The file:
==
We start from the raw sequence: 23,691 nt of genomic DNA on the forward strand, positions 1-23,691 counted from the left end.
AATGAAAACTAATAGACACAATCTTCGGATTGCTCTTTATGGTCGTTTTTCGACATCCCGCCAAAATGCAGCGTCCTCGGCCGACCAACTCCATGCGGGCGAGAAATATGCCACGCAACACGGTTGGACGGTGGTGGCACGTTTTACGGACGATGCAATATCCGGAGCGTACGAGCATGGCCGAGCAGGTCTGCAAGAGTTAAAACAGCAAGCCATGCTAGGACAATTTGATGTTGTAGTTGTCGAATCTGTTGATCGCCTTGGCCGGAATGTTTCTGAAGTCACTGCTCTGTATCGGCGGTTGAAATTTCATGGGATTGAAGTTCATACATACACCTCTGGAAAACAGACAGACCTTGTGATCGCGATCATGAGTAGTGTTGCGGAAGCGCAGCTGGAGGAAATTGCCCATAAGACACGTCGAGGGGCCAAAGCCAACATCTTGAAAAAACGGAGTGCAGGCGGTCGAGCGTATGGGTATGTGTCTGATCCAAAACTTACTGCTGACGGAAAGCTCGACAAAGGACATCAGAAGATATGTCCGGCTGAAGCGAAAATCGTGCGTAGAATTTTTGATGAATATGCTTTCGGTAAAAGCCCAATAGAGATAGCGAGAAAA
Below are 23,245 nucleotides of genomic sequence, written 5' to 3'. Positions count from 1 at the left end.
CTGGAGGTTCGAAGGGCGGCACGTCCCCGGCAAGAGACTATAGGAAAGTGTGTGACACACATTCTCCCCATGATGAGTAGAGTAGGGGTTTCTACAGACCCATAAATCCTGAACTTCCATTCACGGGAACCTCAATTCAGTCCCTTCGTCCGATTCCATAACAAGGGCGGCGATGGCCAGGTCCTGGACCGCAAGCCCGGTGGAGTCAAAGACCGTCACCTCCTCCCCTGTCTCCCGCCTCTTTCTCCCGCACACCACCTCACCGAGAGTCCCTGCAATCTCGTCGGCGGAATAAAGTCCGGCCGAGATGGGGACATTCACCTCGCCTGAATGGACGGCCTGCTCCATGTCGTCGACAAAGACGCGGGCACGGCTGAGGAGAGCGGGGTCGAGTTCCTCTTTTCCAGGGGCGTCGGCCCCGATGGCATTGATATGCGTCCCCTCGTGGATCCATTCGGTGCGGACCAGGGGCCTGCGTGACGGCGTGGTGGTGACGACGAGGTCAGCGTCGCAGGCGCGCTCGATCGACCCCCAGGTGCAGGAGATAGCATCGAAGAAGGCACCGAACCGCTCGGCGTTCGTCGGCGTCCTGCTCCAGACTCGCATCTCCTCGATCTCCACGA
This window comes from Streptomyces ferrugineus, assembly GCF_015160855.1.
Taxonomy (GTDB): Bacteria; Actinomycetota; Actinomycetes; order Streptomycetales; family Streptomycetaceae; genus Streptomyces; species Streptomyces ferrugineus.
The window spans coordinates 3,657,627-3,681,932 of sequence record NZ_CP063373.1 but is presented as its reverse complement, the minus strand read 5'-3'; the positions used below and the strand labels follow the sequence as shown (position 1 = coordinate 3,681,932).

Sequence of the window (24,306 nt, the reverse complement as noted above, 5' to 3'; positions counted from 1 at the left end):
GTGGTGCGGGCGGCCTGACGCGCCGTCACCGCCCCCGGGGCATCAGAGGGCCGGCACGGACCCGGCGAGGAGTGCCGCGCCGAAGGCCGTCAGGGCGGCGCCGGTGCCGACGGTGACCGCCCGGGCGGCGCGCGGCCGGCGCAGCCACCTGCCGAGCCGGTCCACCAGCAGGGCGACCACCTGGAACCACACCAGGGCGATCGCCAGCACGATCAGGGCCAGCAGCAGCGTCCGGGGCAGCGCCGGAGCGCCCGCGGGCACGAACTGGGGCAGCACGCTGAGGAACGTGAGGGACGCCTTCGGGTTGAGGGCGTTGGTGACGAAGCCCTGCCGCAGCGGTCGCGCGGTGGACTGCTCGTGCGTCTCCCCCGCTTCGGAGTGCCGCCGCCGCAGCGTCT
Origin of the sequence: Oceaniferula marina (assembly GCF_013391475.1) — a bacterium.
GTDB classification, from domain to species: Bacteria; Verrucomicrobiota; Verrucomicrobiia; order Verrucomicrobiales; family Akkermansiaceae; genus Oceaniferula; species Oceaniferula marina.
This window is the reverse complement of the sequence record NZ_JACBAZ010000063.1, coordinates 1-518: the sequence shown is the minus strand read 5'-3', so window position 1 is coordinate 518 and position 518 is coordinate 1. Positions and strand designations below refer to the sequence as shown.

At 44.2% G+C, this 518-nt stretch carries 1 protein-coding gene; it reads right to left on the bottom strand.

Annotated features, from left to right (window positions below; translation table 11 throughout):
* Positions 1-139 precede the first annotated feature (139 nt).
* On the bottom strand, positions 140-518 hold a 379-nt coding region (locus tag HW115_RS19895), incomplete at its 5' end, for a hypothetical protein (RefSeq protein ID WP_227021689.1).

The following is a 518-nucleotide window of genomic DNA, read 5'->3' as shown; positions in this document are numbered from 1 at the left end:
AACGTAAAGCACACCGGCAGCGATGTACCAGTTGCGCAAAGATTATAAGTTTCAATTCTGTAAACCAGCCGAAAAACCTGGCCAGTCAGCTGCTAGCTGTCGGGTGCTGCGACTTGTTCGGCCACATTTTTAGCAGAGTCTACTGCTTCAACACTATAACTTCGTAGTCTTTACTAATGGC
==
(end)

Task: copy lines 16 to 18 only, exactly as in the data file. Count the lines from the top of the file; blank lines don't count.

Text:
* On the bottom strand, positions 140-518 hold a 379-nt coding region (locus tag HW115_RS19895), incomplete at its 5' end, for a hypothetical protein (RefSeq protein ID WP_227021689.1).

The following is a 518-nucleotide window of genomic DNA, read 5'->3' as shown; positions in this document are numbered from 1 at the left end:
AACGTAAAGCACACCGGCAGCGATGTACCAGTTGCGCAAAGATTATAAGTTTCAATTCTGTAAACCAGCCGAAAAACCTGGCCAGTCAGCTGCTAGCTGTCGGGTGCTGCGACTTGTTCGGCCACATTTTTAGCAGAGTCTACTGCTTCAACACTATAACTTCGTAGTCTTTACTAATGGC